Rarely do I buy a book for its title alone, but the other day I was attracted by just such a lure. I had been feeling glum after considering some of the current literature on the possibilities of a nuclear holocaust. The twenty-first century looked forlorn and menacing - if indeed such a century would come at all to the civilization we know and to the planet on which we make our home. My eye happened to fall upon the notice of a book called 2081: A Hopeful View of the Human Future. That was just the antidote required, I thought, and, the book not being available at our local library, I ordered it through my bookstore. It came with the comforting speed of horse-and-buggy days, not at all as one might expect a book to travel which deals with the wonders of the space age.
Gerard K. O'Neill, its author, is a professor of physics at Princeton, who has been convinced for some years that the hope of mankind is the establishment of colonies in space. He has apparently persuaded the scientific community of the relevance of his research in this field, and he heads an institute concentrating on the various aspects of science, known and unknown, which can bring such an achievement to pass within a relatively near future. Obviously I am not capable of judging the evidence or testing the hypotheses upon which Professor O'Neill bases his case. I am afraid, moreover, that I am by nature and by long habitude too earthbound a creature to savor fully the delights he envisages. Nevertheless I must admit that in philosophical terms his approach to the future is beguiling.
The trouble with almost all current attempts to assess a safe and happy future for mankind is that they end up with some kind of a worldwide authoritarianism and a static society. From Plato to Huxley, utopians have seen the ideal social order as one running within rigid grooves. As the nuclear danger has become more manifest, and pollution and overpopulation have increasingly haunted even the most optimistic minds, some kind of centralized dictatorship has appeared the one sure remedy. It could be a benign dictatorship , of course, and even a very pleasing and orderly kind of control; but still man would share his diminished resources according to strict rules laid down from above.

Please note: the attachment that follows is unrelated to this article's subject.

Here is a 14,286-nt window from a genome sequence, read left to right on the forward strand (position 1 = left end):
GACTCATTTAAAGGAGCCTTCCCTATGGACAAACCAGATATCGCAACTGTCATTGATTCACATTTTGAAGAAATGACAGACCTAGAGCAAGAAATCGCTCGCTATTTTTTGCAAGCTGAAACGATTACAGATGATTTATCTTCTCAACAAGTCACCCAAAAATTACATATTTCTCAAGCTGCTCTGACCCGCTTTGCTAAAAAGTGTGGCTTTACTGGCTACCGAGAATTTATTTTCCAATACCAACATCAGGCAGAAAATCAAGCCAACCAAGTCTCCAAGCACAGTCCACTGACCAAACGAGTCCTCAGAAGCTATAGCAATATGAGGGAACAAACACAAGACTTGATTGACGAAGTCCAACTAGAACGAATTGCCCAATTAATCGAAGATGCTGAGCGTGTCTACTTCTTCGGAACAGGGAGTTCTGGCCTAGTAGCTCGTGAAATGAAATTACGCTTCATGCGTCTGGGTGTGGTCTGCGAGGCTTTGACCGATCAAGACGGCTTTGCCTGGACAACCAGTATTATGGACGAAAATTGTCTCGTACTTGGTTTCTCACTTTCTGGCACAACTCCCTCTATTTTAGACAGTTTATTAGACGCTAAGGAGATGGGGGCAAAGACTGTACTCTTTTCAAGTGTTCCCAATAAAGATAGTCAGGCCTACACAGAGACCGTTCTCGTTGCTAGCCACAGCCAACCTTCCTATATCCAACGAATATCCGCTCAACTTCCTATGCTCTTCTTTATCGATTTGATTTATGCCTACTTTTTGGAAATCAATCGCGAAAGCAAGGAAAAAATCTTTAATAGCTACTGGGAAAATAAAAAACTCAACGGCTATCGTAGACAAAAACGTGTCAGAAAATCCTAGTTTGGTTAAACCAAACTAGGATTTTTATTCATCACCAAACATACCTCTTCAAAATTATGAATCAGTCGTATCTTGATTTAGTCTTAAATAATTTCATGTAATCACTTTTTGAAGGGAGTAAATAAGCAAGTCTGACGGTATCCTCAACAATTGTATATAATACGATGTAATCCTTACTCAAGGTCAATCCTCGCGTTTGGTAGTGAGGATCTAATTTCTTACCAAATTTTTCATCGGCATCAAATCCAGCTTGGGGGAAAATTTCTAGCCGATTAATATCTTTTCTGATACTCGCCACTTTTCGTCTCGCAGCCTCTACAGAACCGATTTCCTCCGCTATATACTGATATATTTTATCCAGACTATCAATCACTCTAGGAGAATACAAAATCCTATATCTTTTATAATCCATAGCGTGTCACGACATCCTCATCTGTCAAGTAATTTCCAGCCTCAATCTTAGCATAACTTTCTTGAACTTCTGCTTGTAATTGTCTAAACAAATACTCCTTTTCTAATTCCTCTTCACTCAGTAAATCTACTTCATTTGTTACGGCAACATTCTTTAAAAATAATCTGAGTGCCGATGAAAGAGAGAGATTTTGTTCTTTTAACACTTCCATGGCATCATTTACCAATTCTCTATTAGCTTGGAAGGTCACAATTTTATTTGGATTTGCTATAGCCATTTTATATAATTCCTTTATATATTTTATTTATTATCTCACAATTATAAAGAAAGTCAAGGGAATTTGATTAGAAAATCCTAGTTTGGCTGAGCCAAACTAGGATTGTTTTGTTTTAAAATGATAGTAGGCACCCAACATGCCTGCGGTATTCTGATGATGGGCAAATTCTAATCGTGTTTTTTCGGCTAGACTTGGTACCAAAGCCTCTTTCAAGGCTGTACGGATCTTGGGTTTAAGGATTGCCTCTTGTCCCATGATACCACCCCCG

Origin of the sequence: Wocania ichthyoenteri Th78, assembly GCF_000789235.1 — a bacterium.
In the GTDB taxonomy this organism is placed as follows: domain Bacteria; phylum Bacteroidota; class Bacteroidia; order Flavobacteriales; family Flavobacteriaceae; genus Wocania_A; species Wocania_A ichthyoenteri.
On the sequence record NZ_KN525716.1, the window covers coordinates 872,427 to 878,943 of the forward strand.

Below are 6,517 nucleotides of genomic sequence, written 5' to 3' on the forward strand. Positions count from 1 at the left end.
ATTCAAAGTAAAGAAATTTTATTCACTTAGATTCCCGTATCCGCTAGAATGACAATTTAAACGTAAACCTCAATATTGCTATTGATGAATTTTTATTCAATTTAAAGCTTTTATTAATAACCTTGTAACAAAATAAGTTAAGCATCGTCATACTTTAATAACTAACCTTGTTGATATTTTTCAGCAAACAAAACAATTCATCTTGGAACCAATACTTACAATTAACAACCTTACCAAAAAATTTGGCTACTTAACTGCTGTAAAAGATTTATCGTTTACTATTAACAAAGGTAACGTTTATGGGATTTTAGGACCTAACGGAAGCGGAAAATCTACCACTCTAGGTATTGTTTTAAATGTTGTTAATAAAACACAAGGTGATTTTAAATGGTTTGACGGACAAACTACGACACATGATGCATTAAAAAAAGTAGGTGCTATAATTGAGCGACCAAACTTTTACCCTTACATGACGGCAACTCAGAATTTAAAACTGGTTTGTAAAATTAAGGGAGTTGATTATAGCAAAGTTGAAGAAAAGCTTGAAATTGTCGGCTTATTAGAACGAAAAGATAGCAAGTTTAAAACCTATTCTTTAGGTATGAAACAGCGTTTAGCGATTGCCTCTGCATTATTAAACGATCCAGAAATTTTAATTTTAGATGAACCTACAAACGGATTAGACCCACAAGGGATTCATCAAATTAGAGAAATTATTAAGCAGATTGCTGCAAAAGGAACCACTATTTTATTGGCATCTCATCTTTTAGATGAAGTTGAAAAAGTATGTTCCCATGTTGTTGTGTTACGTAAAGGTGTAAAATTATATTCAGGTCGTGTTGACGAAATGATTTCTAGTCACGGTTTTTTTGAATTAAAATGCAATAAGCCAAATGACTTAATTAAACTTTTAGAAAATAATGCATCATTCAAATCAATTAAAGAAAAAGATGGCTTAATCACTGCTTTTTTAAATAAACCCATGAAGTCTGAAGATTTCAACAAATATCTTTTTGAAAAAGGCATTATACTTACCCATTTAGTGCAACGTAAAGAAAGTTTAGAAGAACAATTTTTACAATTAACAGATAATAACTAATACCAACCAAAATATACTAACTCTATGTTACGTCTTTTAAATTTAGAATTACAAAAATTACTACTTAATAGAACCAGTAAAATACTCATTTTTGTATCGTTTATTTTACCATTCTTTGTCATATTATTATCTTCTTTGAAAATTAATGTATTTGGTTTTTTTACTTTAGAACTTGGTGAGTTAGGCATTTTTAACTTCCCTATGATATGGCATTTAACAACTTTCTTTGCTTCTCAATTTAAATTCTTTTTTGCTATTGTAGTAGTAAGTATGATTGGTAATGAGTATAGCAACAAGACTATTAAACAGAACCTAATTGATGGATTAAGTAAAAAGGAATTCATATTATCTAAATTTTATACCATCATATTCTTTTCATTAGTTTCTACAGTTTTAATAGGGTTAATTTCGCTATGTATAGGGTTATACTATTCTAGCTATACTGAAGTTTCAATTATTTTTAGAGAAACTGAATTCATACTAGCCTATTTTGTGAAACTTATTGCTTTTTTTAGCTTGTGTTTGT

The entrancing part of Professor O'Neill's vision is that it gets out of this dilemma, by picturing the human race as engaged upon new pursuits, with a new abundance of energy and of natural resources at its disposal. In settling space - occupying, as he likes to put it, ''the high frontier'' - men and women will live in a universe that is expanding, not contracting; they will find variety, initiative, independence, and freedom. It is not only that the space colonies will be decentralized and relatively small, holding the equivalent population of an old-fashioned town, nor that they will have gardens, shaded walkways, and as much sun and fair weather as seems agreeable. The important point is that they will be part of an ongoing adventure of the human race. Planet Earth, which has given men their natures and shaped their being, will remain like a fabled garden of Eden, still visited and cherished, but no longer the focus of troubles and dreams.
It is extraordinary that a reputable scientist should be able to talk about space colonies as within the reach of practicality and as attainable a hundred years from now. But Professor O'Neill is a serious man, and I like his quotation from the futurist, Arthur Clarke, to the effect that ''anything that is theoretically possible will be achieved in practice, no matter what the technical difficulties, if it is desired greatly enough.''
The intensity of our desire for space colonies is, of course, the crucial factor in any prognostication. Judged by the feeble resources at present devoted by the government to this field, our longings would seem to be bent toward other , more terrestrial, concerns. But there is a deeper question. Is man really prepared for so great a leap forward? Would he not want to put the advances of technology to other ends, more closely related to familiar scenes and fireside pleasures? The Greeks, perhaps wisely, used their early mastery of technology to create for themselves theat-rical effects and playthings. It is striking that aluminum, which a century ago was a pure element more rare and precious than platinum, should today have been put to making the wonderfully light tent posts for the shelter we were erecting the other day in nearby woods. Conceivably other computer-age marvels will be devoted to similar ends - to restoring the age of sail, for example, in a form suitable for transporting great cargoes.
Men, like the weather, are unpredictable; that is the one sure thing about them, and perhaps the best and noblest. Almost the only sure prediction is that men will somehow or other manage to survive, whether in space or on solid Earth.